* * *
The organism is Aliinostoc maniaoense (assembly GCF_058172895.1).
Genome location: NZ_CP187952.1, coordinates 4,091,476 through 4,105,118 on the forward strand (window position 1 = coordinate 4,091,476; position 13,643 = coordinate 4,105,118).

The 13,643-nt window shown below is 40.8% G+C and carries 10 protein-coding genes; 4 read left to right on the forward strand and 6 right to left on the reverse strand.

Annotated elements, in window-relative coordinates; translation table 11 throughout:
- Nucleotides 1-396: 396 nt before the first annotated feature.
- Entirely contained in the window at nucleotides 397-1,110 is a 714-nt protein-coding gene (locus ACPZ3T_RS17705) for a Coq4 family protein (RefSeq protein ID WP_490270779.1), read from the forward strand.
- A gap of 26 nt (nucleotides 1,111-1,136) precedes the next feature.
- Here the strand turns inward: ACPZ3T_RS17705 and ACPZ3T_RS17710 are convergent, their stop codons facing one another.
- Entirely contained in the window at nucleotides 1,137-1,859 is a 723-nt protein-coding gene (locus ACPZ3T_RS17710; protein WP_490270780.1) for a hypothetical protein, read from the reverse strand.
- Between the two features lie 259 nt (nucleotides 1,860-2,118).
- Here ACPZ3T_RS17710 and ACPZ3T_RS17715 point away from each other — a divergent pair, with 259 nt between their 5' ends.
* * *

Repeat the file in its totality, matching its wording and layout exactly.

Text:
The organism is Aliinostoc maniaoense (assembly GCF_058172895.1).
Genome location: NZ_CP187952.1, coordinates 4,091,476 through 4,105,118 on the forward strand (window position 1 = coordinate 4,091,476; position 13,643 = coordinate 4,105,118).

The 13,643-nt window shown below is 40.8% G+C and carries 10 protein-coding genes; 4 read left to right on the forward strand and 6 right to left on the reverse strand.

Annotated elements, in window-relative coordinates; translation table 11 throughout:
- Nucleotides 1-396: 396 nt before the first annotated feature.
- Entirely contained in the window at nucleotides 397-1,110 is a 714-nt protein-coding gene (locus ACPZ3T_RS17705) for a Coq4 family protein (RefSeq protein ID WP_490270779.1), read from the forward strand.
- A gap of 26 nt (nucleotides 1,111-1,136) precedes the next feature.
- Here the strand turns inward: ACPZ3T_RS17705 and ACPZ3T_RS17710 are convergent, their stop codons facing one another.
- Entirely contained in the window at nucleotides 1,137-1,859 is a 723-nt protein-coding gene (locus ACPZ3T_RS17710; protein WP_490270780.1) for a hypothetical protein, read from the reverse strand.
- Between the two features lie 259 nt (nucleotides 1,860-2,118).
- Here ACPZ3T_RS17710 and ACPZ3T_RS17715 point away from each other — a divergent pair, with 259 nt between their 5' ends.